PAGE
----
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Dr. Stephanie Storgion, M.D., speaks to HOSA

Dr.+Stephanie+Poplos%2C+a+critical+care+pediatrician+who+works+in+the+Memphis+area%2C+spoke+to+WSHS+students+after+school+about+different+types+of+medical+professions.
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Dr. Stephanie Storgion, M.D., speaks to HOSA

Dr. Stephanie Poplos, a critical care pediatrician who works in the Memphis area, spoke to WSHS students after school about different types of medical professions.

Dr. Stephanie Poplos, a critical care pediatrician who works in the Memphis area, spoke to WSHS students after school about different types of medical professions.

Maadhu Krishnan

Dr. Stephanie Poplos, a critical care pediatrician who works in the Memphis area, spoke to WSHS students after school about different types of medical professions.

Maadhu Krishnan

Maadhu Krishnan

Dr. Stephanie Poplos, a critical care pediatrician who works in the Memphis area, spoke to WSHS students after school about different types of medical professions.

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Friday afternoon, Dr. Stephanie A. Storgion, M.D., a critical care physician at Le Bonheur Children’s hospital, came to speak to White Station’s HOSA club and students interested in the medical field as a career.

White Station’s Health Occupations Students of America (HOSA) club is lead by AP and Dual Enrollment Biology teacher Dr.  Chikezie Madu, who also made an appearance at the event. The club aims to attract students infatuated by STEM careers, particularly medicine.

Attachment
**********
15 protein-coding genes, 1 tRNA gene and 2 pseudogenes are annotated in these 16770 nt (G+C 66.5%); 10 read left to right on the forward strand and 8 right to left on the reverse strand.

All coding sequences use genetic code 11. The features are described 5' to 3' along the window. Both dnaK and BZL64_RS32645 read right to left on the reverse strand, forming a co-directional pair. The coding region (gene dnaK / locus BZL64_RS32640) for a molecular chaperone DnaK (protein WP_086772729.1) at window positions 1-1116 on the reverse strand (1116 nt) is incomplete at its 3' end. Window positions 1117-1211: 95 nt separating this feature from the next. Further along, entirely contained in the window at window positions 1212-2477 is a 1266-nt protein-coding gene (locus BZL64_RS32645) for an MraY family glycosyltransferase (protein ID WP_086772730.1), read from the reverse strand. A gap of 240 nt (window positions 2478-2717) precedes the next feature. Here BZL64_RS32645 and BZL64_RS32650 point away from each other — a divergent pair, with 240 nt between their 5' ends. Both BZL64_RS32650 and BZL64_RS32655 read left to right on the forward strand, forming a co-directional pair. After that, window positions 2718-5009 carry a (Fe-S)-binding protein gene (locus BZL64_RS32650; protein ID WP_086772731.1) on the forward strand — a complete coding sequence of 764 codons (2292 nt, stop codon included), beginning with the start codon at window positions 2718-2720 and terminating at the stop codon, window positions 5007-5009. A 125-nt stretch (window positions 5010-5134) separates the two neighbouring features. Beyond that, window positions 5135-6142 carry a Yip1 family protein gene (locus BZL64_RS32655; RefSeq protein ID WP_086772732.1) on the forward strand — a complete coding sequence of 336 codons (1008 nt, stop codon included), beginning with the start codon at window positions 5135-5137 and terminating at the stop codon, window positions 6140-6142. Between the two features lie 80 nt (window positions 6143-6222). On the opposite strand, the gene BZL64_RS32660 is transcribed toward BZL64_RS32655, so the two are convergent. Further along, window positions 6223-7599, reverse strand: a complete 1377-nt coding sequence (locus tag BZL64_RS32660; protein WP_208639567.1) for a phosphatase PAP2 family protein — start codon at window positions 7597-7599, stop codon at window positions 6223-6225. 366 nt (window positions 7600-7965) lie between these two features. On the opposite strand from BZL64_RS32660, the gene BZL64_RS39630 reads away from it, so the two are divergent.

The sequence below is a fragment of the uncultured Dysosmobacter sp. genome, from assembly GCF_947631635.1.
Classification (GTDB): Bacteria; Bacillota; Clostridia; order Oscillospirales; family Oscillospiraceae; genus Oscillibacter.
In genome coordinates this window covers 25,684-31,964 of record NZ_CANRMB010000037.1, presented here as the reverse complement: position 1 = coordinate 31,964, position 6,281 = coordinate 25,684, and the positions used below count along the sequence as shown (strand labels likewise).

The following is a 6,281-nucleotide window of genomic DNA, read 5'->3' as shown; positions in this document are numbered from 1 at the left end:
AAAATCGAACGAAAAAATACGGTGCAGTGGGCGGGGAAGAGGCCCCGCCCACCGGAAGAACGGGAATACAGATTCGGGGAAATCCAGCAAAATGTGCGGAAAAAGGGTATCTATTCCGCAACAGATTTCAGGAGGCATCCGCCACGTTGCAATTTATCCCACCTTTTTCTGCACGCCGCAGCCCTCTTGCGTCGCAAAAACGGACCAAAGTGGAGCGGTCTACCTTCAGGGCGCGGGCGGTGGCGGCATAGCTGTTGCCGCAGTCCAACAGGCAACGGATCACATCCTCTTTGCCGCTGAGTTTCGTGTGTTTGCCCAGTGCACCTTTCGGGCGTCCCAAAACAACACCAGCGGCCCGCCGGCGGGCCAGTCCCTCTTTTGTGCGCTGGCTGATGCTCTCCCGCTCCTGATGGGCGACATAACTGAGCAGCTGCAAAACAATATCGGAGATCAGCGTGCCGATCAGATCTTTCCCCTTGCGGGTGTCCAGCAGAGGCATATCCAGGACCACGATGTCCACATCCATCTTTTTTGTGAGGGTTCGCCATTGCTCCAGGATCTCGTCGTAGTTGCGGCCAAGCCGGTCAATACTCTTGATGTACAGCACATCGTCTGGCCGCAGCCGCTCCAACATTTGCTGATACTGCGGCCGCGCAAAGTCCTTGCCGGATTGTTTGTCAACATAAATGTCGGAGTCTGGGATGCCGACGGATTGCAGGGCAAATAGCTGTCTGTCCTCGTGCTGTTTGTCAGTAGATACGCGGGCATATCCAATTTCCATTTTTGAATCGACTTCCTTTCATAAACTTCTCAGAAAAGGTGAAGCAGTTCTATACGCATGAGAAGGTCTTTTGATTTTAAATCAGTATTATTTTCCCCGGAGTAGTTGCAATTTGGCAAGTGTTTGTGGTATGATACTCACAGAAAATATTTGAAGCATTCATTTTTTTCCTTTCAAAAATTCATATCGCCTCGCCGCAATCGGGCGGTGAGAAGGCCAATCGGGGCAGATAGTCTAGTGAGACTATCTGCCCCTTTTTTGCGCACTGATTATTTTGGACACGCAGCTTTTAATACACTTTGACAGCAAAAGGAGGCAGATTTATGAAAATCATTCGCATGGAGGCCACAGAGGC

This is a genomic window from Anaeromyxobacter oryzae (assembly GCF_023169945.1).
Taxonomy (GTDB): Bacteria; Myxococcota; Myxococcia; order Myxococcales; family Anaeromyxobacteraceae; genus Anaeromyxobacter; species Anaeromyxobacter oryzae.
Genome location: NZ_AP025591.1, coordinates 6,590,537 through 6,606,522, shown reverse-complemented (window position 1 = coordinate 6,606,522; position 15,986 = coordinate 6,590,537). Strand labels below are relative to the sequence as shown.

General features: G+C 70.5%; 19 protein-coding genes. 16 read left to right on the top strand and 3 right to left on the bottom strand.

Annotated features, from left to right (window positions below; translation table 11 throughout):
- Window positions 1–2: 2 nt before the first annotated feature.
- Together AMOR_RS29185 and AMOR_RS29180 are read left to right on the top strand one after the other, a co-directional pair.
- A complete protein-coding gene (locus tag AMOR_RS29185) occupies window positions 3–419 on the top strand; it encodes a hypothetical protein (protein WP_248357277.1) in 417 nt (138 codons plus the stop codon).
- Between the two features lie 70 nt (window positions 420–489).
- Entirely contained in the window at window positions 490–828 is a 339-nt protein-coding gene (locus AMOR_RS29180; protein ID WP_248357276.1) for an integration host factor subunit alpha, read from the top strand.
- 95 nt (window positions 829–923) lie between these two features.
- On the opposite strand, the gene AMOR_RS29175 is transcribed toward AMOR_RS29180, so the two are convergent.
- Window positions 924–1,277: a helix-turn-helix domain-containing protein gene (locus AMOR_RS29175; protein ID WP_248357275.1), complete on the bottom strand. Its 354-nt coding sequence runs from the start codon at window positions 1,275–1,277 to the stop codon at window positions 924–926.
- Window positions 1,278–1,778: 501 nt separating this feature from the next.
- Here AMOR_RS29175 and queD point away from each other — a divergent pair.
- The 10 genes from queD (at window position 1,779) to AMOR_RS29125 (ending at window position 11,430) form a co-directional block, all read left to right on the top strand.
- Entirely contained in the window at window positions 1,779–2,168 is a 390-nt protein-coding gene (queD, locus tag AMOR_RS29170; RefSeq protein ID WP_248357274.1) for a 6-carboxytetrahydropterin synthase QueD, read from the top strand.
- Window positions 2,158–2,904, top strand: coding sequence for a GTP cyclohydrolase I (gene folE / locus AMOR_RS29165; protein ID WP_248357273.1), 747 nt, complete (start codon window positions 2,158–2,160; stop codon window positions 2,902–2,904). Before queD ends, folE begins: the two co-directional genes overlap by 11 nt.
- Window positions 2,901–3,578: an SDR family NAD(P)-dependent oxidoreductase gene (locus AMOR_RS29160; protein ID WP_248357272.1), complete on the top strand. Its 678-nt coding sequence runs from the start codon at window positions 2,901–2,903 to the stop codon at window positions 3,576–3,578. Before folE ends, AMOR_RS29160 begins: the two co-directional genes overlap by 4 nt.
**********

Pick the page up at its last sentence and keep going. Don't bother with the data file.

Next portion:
Introduced by club leader Sarah Shen (11), Storgion explained the various fields in medicine and specialties for the second year in a row. She, the Chair of the Physician Assistant Program at the University of Tennessee Health Science Center, explained the two-year, non-thesis program itself as an example of the many options students have upon entering medical school.

“All of these specialties exist at UTHSC, just down the road from here,” she advocated.

She also embedded eager listeners with financial advice, describing the general costs of medical school and warning against going to big-name schools for clout.

“Going to a fancy-named school does not guarantee you entry into any medical school at all,” she warned.

To close out, her daughter, Constance, a junior at St. Luke University, gave an in-depth explanation of the medical school application process, which she herself is currently dealing with.

With interaction with people in their desired fields such as this event, White Station’s HOSA students just might be headed off to save lives with more preparation and knowledge than one would assume.

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Dr. Stephanie Storgion, M.D., speaks to HOSA